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European Child & Adolescent Psychiatry

, Volume 17, Issue 2, pp 99–107 | Cite as

Is social anxiety disorder in childhood associated with developmental deficit/delay?

  • Hanne KristensenEmail author
  • Svenn Torgersen
ORIGINAL CONTRIBUTION

Abstract

Children with social anxiety disorder (SAD) have been reported to display reduced social skills. Less attention has been paid to whether neurodevelopmental deficits/delays (NDD’s) in language and motor function may contribute to their impaired social skills. The present study aimed to assess the extent of language and motor impairment in children with SAD. A population-based screened sample consisting of 150 children (11–12 years) was assessed with a diagnostic interview (Kiddie-SADS), the Wechsler Abbreviated Scale of Intelligence (WASI) and the Motor Assessment Battery for Children (MABC). Test results were compared across five diagnostic groups: SAD (n = 29); ADHD (n = 23); SAD and ADHD (n = 6); “other disorder” (n = 44) and “no disorder” (n = 48). Delays in language and motor development as reported by mother were also investigated. Verbal IQ and motor skills were reduced and maternally reported delay was more frequent in the SAD group compared to the “other disorder” and “no disorder” group.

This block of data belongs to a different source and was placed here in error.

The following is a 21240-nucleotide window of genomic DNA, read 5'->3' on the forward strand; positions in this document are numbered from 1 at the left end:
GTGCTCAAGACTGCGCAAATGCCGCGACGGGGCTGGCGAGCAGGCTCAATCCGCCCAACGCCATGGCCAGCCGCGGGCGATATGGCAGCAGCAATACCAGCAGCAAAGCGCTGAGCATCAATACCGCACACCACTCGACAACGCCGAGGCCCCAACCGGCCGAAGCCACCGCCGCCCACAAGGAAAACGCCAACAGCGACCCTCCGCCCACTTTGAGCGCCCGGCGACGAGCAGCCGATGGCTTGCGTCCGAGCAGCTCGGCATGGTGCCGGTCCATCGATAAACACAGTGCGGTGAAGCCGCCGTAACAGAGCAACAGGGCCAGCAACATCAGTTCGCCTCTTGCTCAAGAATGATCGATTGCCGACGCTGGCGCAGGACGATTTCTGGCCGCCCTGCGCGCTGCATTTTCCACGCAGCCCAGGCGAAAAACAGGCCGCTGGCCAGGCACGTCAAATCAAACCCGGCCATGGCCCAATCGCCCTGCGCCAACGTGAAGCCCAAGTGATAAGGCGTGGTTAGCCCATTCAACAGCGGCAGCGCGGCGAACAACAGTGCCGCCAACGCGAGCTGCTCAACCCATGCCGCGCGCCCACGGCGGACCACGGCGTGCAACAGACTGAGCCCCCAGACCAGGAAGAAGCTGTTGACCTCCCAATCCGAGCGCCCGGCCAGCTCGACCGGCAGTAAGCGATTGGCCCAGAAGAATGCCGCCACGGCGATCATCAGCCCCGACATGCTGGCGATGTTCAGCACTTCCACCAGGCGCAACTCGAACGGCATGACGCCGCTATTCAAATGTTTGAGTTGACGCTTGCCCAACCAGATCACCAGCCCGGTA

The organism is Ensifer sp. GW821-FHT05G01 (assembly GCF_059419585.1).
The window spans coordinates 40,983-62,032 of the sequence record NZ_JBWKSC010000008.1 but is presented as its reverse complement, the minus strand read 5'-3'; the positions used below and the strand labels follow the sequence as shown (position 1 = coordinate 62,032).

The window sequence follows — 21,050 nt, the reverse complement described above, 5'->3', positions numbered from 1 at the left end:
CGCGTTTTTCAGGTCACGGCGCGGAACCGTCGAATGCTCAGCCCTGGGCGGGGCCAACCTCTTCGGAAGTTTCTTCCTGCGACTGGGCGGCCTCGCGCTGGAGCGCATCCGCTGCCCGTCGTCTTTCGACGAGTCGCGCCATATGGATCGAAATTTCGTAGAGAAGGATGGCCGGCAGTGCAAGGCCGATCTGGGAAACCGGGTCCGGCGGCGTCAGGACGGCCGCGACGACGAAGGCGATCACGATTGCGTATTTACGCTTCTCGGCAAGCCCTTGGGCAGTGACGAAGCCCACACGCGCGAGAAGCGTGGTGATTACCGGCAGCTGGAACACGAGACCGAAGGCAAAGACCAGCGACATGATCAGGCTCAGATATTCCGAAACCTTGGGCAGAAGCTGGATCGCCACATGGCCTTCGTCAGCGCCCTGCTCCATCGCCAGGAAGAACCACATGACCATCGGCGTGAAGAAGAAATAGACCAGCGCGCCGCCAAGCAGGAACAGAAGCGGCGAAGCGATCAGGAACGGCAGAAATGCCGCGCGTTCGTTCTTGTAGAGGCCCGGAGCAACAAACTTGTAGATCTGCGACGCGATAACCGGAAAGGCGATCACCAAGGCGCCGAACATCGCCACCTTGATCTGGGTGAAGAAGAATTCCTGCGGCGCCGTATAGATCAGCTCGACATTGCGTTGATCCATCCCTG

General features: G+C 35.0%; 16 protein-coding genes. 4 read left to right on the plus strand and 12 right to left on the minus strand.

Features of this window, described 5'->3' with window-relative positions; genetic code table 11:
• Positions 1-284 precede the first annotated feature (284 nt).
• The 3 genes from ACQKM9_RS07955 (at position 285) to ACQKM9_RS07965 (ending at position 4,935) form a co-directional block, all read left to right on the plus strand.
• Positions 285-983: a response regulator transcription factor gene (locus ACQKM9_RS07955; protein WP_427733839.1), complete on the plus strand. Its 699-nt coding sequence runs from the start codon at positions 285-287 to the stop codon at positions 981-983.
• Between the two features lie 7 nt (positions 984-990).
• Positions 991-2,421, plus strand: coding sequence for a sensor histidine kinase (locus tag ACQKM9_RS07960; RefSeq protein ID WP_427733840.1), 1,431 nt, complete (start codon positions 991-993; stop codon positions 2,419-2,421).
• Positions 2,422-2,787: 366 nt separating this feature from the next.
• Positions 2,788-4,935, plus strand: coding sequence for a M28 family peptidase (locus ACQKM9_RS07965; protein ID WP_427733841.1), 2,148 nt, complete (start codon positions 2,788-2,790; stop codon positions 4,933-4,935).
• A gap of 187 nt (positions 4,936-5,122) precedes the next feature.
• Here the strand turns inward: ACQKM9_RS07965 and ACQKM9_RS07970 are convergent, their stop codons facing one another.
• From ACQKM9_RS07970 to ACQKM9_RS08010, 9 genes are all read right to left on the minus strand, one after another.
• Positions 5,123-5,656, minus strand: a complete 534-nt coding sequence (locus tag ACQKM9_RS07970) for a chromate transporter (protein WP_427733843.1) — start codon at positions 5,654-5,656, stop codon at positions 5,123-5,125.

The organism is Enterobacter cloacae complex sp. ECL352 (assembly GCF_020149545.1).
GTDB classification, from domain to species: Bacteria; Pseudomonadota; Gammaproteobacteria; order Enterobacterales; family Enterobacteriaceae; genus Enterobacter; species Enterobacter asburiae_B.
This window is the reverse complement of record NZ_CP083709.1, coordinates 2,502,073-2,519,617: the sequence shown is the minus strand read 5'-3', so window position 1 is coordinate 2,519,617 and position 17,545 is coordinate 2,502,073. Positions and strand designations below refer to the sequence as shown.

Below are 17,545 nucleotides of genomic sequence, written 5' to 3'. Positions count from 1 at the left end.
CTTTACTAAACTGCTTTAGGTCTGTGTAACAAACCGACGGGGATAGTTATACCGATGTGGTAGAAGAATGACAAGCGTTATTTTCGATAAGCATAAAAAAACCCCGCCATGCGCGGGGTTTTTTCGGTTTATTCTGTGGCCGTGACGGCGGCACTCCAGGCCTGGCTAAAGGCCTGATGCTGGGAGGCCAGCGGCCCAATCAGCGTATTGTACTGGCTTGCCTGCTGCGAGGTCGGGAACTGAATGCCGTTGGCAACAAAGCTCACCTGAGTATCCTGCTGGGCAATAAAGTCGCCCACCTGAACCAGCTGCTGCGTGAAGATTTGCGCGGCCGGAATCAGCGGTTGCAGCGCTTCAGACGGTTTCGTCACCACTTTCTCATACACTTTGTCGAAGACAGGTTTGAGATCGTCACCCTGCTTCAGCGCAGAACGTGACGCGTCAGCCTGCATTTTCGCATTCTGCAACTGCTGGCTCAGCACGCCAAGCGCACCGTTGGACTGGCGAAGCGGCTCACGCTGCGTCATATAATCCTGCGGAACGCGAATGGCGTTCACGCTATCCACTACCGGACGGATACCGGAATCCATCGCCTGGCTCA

Key words

social anxiety children neurodevelopmental deficits/delays 

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Copyright information

© Steinkopff Verlag 2007

Authors and Affiliations

  1. 1.Regional Centre for Child and Adolescent, Mental Health, Eastern and Southern NorwayOsloNorway
  2. 2.Department of PsychologyUniversity of OsloOsloNorway

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